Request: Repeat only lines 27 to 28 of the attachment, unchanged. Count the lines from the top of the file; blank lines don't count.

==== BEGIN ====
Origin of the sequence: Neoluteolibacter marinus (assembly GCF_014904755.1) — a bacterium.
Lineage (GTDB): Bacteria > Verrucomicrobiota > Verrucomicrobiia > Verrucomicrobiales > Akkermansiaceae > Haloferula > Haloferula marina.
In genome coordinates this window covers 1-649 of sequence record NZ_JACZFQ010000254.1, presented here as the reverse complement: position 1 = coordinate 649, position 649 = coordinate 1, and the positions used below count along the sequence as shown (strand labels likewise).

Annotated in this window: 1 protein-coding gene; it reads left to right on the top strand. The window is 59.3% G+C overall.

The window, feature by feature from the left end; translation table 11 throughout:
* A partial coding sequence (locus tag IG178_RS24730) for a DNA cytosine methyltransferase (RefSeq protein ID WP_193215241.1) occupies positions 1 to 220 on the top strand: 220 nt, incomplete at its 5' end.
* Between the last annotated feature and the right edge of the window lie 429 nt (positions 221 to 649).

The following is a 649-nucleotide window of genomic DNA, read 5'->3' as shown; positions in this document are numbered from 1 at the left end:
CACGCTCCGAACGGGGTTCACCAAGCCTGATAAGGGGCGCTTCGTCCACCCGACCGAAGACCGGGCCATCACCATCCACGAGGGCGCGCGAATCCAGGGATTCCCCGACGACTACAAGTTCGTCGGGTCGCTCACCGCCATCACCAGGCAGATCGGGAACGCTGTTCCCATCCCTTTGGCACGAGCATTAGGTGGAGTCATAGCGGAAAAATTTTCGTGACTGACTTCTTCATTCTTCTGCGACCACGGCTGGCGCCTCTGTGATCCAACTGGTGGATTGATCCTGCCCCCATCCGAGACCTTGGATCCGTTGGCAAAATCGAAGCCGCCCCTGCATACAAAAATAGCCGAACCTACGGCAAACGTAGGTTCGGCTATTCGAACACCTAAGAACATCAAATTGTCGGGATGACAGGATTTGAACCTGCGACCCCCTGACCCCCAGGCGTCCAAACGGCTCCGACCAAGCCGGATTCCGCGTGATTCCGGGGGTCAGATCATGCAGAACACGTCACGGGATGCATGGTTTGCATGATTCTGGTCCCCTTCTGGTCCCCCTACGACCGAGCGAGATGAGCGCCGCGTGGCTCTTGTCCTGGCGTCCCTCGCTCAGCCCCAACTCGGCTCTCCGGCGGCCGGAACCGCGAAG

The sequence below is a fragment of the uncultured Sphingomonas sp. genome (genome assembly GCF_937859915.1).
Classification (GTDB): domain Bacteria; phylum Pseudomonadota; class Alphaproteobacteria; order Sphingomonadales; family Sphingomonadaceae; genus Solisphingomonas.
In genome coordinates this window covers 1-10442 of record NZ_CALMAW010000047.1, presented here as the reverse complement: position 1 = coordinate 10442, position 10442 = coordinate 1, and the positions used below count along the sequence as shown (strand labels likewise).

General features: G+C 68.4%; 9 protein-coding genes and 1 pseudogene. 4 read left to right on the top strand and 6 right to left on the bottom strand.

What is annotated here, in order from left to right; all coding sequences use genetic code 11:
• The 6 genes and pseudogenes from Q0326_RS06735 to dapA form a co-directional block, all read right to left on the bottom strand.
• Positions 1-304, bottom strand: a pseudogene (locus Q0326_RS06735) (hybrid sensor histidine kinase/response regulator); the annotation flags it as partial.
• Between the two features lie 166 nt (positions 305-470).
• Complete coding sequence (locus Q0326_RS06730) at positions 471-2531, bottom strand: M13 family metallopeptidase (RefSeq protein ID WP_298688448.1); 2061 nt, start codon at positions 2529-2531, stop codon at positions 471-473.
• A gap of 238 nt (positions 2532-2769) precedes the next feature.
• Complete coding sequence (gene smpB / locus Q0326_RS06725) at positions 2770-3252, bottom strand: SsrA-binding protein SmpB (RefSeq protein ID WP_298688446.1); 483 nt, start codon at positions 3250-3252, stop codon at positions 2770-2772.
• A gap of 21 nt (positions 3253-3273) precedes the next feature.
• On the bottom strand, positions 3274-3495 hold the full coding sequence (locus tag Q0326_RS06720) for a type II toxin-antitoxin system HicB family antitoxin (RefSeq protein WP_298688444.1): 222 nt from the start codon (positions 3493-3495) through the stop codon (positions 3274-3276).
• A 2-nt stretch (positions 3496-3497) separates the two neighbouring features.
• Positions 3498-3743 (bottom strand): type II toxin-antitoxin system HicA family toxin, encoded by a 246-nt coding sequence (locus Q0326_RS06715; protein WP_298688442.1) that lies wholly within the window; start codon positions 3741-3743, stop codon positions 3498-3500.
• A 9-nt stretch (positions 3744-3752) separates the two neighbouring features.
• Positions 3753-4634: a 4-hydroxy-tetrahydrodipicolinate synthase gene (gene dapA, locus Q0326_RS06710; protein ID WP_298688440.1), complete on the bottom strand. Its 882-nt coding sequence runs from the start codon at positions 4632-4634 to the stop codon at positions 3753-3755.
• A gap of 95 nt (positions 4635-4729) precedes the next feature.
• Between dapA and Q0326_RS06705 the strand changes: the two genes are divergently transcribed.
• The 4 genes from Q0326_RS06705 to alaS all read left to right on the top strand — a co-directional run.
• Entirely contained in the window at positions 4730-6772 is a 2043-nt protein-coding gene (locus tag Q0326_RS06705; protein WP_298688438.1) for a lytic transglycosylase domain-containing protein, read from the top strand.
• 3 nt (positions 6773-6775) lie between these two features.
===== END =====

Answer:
• A gap of 95 nt (positions 4635-4729) precedes the next feature.
• Between dapA and Q0326_RS06705 the strand changes: the two genes are divergently transcribed.